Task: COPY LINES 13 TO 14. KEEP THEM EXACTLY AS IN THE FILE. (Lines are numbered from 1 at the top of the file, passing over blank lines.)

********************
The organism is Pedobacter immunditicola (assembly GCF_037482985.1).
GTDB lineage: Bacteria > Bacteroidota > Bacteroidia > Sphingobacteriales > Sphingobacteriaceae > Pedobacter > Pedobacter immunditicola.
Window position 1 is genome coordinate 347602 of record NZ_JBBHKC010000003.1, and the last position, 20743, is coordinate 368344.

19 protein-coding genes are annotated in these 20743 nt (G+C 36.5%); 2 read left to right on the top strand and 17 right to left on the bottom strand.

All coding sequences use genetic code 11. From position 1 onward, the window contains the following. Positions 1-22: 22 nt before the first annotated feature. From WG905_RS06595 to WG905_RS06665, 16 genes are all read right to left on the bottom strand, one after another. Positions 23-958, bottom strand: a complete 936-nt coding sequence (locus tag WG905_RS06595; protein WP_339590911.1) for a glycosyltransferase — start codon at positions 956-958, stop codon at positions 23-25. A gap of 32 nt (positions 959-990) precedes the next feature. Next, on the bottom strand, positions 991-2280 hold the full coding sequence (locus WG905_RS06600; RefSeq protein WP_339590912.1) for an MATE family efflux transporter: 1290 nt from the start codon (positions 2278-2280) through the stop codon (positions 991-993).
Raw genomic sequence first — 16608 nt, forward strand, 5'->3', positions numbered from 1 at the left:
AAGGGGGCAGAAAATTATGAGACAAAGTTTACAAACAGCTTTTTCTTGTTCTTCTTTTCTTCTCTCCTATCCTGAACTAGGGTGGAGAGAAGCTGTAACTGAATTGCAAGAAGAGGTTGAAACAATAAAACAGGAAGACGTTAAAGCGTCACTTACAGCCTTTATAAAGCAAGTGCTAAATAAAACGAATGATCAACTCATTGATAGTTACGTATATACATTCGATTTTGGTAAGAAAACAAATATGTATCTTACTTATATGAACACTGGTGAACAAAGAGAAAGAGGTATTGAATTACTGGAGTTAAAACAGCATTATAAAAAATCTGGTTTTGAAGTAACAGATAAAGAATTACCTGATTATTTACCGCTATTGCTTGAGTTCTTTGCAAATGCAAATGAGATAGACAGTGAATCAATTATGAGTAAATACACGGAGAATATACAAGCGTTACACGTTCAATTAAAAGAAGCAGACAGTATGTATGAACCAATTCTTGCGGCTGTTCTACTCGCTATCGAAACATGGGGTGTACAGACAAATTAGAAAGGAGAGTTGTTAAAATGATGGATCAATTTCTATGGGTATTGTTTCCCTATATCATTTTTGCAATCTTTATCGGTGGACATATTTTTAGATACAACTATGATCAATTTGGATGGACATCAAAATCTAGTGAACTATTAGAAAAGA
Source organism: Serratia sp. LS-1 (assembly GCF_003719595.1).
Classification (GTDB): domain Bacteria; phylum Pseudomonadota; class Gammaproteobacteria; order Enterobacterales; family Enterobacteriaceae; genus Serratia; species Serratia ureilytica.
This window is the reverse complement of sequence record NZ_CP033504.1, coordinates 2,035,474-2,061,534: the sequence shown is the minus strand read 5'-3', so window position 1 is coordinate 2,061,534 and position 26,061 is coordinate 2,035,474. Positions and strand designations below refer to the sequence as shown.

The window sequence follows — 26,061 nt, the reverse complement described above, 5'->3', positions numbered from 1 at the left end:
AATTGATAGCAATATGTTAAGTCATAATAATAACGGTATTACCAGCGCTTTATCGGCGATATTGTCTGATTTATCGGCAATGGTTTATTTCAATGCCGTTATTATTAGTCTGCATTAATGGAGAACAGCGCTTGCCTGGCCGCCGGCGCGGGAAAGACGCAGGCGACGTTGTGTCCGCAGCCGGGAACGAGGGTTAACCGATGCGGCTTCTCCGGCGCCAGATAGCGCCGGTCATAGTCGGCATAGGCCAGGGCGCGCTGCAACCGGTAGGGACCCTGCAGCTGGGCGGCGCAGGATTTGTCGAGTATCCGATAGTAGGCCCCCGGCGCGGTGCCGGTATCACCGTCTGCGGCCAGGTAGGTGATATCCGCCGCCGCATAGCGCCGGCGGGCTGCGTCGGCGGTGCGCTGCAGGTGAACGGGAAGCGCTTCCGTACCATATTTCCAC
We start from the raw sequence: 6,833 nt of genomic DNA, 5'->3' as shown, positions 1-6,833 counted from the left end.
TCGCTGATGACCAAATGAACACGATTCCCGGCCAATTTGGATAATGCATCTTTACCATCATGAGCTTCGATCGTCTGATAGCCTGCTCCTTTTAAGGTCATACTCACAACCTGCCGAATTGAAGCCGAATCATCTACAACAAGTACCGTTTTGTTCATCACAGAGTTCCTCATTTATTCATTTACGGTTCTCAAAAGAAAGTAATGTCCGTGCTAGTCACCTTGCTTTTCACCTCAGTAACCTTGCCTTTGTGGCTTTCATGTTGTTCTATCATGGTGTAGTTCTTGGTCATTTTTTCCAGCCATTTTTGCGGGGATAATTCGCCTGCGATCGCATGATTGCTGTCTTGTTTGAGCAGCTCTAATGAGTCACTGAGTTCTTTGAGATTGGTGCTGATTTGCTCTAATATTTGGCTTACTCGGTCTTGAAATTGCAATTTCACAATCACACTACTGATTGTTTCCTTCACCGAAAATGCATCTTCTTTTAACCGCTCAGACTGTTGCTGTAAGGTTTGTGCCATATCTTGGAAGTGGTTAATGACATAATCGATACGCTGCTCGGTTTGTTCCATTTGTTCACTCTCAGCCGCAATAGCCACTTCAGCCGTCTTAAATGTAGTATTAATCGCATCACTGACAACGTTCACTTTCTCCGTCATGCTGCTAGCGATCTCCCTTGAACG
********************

We start from the raw sequence: 6,833 nt of genomic DNA, 5'->3' as shown, positions 1-6,833 counted from the left end.
TCGCTGATGACCAAATGAACACGATTCCCGGCCAATTTGGATAATGCATCTTTACCATCATGAGCTTCGATCGTCTGATAGCCTGCTCCTTTTAAGGTCATACTCACAACCTGCCGAATTGAAGCCGAATCATCTACAACAAGTACCGTTTTGTTCATCACAGAGTTCCTCATTTATTCATTTACGGTTCTCAAAAGAAAGTAATGTCCGTGCTAGTCACCTTGCTTTTCACCTCAGTAACCTTGCCTTTGTGGCTTTCATGTTGTTCTATCATGGTGTAGTTCTTGGTCATTTTTTCCAGCCATTTTTGCGGGGATAATTCGCCTGCGATCGCATGATTGCTGTCTTGTTTGAGCAGCTCTAATGAGTCACTGAGTTCTTTGAGATTGGTGCTGATTTGCTCTAATATTTGGCTTACTCGGTCTTGAAATTGCAATTTCACAATCACACTACTGATTGTTTCCTTCACCGAAAATGCATCTTCTTTTAACCGCTCAGACTGTTGCTGTAAGGTTTGTGCCATATCTTGGAAGTGGTTAATGACATAATCGATACGCTGCTCGGTTTGTTCCATTTGTTCACTCTCAGCCGCAATAGCCACTTCAGCCGTCTTAAATGTAGTATTAATCGCATCACTGACAACGTTCACTTTCTCCGTCATGCTGCTAGCGATCTCCCTTGAACG